Monday, January 18, 2016

Partisan hostility in society and the consequences on climate change policy


A curious vehicle carrying a mock-up of the Soviet Sputnik satellite. It was used for political propaganda in the 1950s by the Italian Communist Party (PCI). Up to the 1980s and even later, Italy was a deeply divided country where two opposed and incompatible factions squaring off against each other: the "Reds" (the communists) and the "Whites" (the Christian Democrats). Something similar seems to be taking place in the US with the Republican and the Democratic parties. 


Seen from Europe, the current Republican debate in the US looks completely incomprehensible. The presidential candidates, the debate, the press reports, everything seems to be taking place on an alien planet, somewhere in another galaxy. One would be tempted to define the situation, paraphrasing Darwin, as the "survival of the nastiest".

Yet, there seems to be some method even in this madness. A recent paper  by Iyengar and Westwood (commented in Deric Bownds's blog) generated as small satori in my mind. There is indeed a (perverse) logic in the current US debate. To explain it, I have to start from my own personal experience of when, as a child, I understood two things: 1) that Santa Claus doesn't exist and 2) that the Communists don't really eat babies.

The second discovery had more important consequences than the first on my political views. When I found out that neither of the two factions dominating the political life in Italy was engaged in evil practices such as eating babies, then I started wondering what was all the fuss about. Why was Italy so sharply divided in two separated and incompatible political halves?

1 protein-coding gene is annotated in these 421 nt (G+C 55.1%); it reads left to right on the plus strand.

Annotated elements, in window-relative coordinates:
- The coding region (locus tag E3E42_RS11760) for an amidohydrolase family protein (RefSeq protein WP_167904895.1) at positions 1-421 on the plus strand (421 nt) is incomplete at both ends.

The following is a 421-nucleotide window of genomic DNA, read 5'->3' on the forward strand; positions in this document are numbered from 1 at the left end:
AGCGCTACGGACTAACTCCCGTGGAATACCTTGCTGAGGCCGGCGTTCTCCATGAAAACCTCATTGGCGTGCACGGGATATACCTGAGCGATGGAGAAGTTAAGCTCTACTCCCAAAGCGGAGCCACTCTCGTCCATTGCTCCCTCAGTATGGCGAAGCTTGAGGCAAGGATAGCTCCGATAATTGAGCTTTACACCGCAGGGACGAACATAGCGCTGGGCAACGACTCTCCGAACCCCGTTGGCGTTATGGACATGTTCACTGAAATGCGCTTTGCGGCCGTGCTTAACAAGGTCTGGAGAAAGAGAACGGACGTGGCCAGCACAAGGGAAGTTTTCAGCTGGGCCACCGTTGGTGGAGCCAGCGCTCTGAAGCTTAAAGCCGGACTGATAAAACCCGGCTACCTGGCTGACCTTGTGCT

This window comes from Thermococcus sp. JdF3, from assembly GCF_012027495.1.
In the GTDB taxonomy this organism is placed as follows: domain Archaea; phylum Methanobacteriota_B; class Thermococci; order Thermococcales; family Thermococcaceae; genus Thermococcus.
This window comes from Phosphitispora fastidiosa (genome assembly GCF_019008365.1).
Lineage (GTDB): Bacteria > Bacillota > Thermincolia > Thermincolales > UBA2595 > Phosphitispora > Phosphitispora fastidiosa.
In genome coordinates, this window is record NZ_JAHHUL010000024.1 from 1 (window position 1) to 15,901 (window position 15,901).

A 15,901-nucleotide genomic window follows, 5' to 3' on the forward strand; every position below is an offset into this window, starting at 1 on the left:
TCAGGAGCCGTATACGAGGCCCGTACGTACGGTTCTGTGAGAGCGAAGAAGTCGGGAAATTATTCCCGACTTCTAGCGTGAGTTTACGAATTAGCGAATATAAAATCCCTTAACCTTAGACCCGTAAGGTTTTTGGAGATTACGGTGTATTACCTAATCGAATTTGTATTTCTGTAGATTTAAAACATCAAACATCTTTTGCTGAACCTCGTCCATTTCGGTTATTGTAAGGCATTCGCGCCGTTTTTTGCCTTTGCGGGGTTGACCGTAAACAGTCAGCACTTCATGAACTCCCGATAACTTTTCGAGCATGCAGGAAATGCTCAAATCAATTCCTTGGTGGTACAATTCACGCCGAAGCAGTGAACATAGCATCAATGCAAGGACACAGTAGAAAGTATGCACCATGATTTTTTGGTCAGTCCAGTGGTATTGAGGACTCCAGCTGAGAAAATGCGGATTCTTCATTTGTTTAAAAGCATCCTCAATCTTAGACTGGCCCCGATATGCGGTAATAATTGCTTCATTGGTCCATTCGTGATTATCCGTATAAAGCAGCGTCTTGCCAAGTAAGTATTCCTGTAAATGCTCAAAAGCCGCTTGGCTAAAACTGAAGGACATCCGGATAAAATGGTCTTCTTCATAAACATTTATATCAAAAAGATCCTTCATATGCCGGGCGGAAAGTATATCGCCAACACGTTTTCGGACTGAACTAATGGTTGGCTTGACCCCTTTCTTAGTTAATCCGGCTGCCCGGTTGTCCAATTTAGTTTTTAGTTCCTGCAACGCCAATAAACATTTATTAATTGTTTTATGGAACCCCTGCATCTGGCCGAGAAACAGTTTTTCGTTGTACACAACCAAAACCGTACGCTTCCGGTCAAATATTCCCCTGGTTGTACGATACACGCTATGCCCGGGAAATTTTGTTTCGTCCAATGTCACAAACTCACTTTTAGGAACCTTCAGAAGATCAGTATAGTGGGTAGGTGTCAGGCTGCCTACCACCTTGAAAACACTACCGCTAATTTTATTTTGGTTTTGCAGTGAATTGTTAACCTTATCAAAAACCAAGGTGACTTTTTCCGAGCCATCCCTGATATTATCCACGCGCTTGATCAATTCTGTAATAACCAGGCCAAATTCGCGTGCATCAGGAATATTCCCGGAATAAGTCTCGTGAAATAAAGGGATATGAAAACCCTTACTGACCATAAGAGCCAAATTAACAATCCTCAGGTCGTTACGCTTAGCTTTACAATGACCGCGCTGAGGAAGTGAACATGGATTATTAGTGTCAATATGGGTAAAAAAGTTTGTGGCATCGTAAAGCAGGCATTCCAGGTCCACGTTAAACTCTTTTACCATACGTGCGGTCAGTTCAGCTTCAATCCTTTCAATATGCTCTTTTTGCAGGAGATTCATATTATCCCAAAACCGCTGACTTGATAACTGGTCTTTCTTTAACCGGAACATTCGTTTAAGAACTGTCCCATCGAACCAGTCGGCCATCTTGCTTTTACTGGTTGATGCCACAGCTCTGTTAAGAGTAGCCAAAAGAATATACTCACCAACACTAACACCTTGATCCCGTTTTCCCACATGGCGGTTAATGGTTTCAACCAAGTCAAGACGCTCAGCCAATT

I never could find an answer; it was just the way things were. On the one side, there were the Christian Democrats, the whites, the churchgoers, on the other, the Communists, the reds, the anticlericals. The sharp divide that separated these two sections of society didn't just appear at voting times; no, it pervaded society. The Communists, just as the Christian Democrats, had their own shops, restaurants, entertainment places, and entire towns. And it was very rare that a Communist boy or girl would marry into a Christian Democrat family and vice-versa.

This structure of the Italian society came back to my mind while reading the paper commented by Bownds (see below) that describes how deep is the Republican/Democrat divide is in the US. Honestly, I wasn't aware that the US society was so sharply divided into two factions, to the point that boys and girls born in Democratic families rarely marry into Republican families and vice-versa (I lived in California for a few years, but that's not the same thing as "the US"). And, yet, after some mulling over, it dawned on me: it is the way societies tend to behave. Do you remember "Romeo and Juliet"? Yes, the Montagues and the Capulets. Then, the "Blues" and the "Greens" of ancient Roman times; the Guelphs and the Ghibellines of Medieval Italy, and so on, all the way to the modern split of Sunnis and Shiites. It is the way things are.